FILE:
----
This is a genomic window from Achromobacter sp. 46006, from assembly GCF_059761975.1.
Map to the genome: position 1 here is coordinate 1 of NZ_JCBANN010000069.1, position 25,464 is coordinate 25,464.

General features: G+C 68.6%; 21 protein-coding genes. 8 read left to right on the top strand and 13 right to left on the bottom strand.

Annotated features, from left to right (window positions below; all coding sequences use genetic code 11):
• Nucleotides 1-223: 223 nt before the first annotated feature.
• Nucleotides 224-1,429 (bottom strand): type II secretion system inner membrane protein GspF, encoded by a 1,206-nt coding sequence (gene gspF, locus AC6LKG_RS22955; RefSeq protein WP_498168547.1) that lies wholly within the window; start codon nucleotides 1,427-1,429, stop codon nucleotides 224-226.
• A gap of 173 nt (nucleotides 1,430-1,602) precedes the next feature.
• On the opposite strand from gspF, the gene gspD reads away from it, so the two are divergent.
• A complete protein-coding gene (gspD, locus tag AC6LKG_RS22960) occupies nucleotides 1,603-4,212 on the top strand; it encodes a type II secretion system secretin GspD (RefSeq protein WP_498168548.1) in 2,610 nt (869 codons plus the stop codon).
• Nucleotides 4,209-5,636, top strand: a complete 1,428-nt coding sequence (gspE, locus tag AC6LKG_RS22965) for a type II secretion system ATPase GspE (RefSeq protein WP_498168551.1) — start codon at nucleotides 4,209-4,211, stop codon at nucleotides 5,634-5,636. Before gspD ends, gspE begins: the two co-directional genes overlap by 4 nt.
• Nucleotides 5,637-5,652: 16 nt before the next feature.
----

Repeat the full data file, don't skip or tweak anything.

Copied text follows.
This is a genomic window from Achromobacter sp. 46006, from assembly GCF_059761975.1.
Map to the genome: position 1 here is coordinate 1 of NZ_JCBANN010000069.1, position 25,464 is coordinate 25,464.

General features: G+C 68.6%; 21 protein-coding genes. 8 read left to right on the top strand and 13 right to left on the bottom strand.

Annotated features, from left to right (window positions below; all coding sequences use genetic code 11):
• Nucleotides 1-223: 223 nt before the first annotated feature.
• Nucleotides 224-1,429 (bottom strand): type II secretion system inner membrane protein GspF, encoded by a 1,206-nt coding sequence (gene gspF, locus AC6LKG_RS22955; RefSeq protein WP_498168547.1) that lies wholly within the window; start codon nucleotides 1,427-1,429, stop codon nucleotides 224-226.
• A gap of 173 nt (nucleotides 1,430-1,602) precedes the next feature.
• On the opposite strand from gspF, the gene gspD reads away from it, so the two are divergent.
• A complete protein-coding gene (gspD, locus tag AC6LKG_RS22960) occupies nucleotides 1,603-4,212 on the top strand; it encodes a type II secretion system secretin GspD (RefSeq protein WP_498168548.1) in 2,610 nt (869 codons plus the stop codon).
• Nucleotides 4,209-5,636, top strand: a complete 1,428-nt coding sequence (gspE, locus tag AC6LKG_RS22965) for a type II secretion system ATPase GspE (RefSeq protein WP_498168551.1) — start codon at nucleotides 4,209-4,211, stop codon at nucleotides 5,634-5,636. Before gspD ends, gspE begins: the two co-directional genes overlap by 4 nt.
• Nucleotides 5,637-5,652: 16 nt before the next feature.